The Point - crossIn the early days of The Point, it was very much 'café church' and low key in its style, focusing mainly on families and young children. What happened over the years was that a lot of what we were seen to be doing focused on a Sunday morning gathering with modern, contemporary worship. The result was as more and more people came, we struggled to maintain our original vision to reach the unchurched, and the majority of those we were reaching were 'de-churched' and some transferring from other churches.

It was time for us to review what had gone before and look ahead to something new by asking 'what have we got now?' and 'what are we going to do next?'. To do this, we went through a twelve month vision process in 2012/13 which included a whole church questionnaire, a prayer week and input from members of the church.

I also started ministry training in September 2013 at the South East Institute of Theological Education (SEITE) and this, in conjunction with the vision process, has really fed into my role as Pastoral Assistant at The Point, particularly in the area of exploring how we can be more intentionally missional in our approach.

As part of finding more ways to reach people who wouldn't set foot across the threshold of the church, we now run 'Church in a Pub' which meets every quarter at The Woolpack in Burgess Hill.

The Point - pubIt started in July last year at the invitation of the landlord who was really keen for The Woolpack to be seen as a community pub. We had over 50 people come to that first session. It's all very informal and we have a Church in a Pub team to coordinate the interviews or testimonies, songs from a small worship band and a thought for the day. It's early days but response has been very positive so far and we're looking at whether it could go into different places or roll out to other pubs in the area.

One of our existing projects is 'The Sanctuary'. It's much more than a parent and toddlers group, it's a place where a mum with pre-school kids can come and be 'pampered' a little. They can relax, have a chat, maybe have a hand massage, that type of thing – and a few dads enjoy coming along too!

The Sanctuary meets on Monday mornings in term-time at Hurstpierpoint Village Centre and it aims to be a really welcoming place to build friendships and community in that area. We are really excited about something growing from that, for those who might want to explore faith issues because people would find it a very big leap to go from The Sanctuary into what we would recognise as a church setting. There are some really interesting conversations going on at the moment about how that might happen and we look forward to seeing it become a reality.

The Point - treeAll in all, it feels like a very exciting time at The Point because we have regained our focus as to what and who we're doing it for! We want to be a transforming presence throughout mid Sussex and part of that involves pioneering authentic communities of Christians to reach out to those around them. We've been thinking a lot about context in recent months and being relevant to that context is vital – though it does throw up some challenges.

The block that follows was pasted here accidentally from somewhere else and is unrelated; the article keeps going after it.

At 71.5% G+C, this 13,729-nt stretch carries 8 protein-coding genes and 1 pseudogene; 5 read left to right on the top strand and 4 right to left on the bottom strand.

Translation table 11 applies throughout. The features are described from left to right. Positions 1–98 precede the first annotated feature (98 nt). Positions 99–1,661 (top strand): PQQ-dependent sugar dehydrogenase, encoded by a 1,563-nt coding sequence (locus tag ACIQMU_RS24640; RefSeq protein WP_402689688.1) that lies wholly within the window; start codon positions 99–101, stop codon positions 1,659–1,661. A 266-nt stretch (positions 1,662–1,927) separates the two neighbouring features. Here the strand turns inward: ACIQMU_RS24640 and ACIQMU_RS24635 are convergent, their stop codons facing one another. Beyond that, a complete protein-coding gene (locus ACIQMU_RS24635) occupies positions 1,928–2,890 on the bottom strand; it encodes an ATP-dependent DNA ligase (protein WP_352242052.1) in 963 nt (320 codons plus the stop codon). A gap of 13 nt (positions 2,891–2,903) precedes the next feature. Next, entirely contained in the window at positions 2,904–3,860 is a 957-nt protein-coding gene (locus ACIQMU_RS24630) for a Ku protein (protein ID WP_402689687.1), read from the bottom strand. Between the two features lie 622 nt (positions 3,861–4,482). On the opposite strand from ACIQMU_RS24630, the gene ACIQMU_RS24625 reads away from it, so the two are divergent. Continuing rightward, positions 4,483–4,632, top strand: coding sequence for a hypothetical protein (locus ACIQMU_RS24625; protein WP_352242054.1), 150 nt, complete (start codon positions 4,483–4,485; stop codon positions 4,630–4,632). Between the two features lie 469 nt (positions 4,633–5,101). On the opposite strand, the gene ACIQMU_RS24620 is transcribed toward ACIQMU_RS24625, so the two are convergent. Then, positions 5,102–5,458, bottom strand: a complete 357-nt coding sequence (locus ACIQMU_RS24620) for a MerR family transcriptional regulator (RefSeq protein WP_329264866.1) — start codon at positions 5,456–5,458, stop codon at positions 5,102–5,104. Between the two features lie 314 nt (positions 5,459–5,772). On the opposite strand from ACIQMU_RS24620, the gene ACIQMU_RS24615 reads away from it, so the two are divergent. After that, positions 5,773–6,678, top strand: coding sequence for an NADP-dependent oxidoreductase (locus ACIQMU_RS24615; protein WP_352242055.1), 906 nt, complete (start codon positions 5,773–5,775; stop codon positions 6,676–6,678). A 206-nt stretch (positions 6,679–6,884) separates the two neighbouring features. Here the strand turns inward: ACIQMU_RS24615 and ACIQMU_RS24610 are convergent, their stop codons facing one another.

The vision process helped many of us to realise that we needed to be doing something different for the Kingdom but we reach about 300 people in the Sunday morning gathering at St Paul's Catholic College, Burgess Hill, and we have to ask if we will alienate many of those by taking a new direction? How do we release something new? How do we remain true to what God wants of us and help others to catch that vision too?

They're not easy questions to answer and much of it will only become clearer as time goes by. For now, we are looking to God to help us in this fresh expression as we reimagine what it means to be church in today's world.


Tim Nash is a pioneer minister with the Methodist Church's VentureFX pioneering ministries scheme. He, and his wife Hannah, have been developing a community called Garden-City for the past 18 months.

I started with VentureFX in September 2011 and am based in Sherwood, just north of Nottingham city centre. The first few months were a frustrating time as I was keen to do something; an event, a project, anything! Instead we sensed God calling us to let go of all our ideas, agendas and dreams and pray and discern what he was already doing in the area. So we prayer walked (and cycled) every street in the area a number of times, keeping our eyes and ears open to what God might be up to.

We slowly began to develop a picture of a place that was very open to spirituality, but one that at the same time was very suspicious of anything formal, organised, and in particular anything that appeared religious.

We then began to sense God giving us a way into this community. We felt God telling us to 'love your neighbour'. This took us by surprise a bit as it seemed so obvious, but we came to appreciate that there was something inauthentic about going out and about 'doing' mission in the area if we didn't even know the people we lived next door to. As a result we began to organise street parties and house parties for Christmas, Easter, the Jubilee or anything other excuse we could come up with. Then slowly we began to invite people round to explore spirituality in informal and creative ways.

Garden-City - Christmas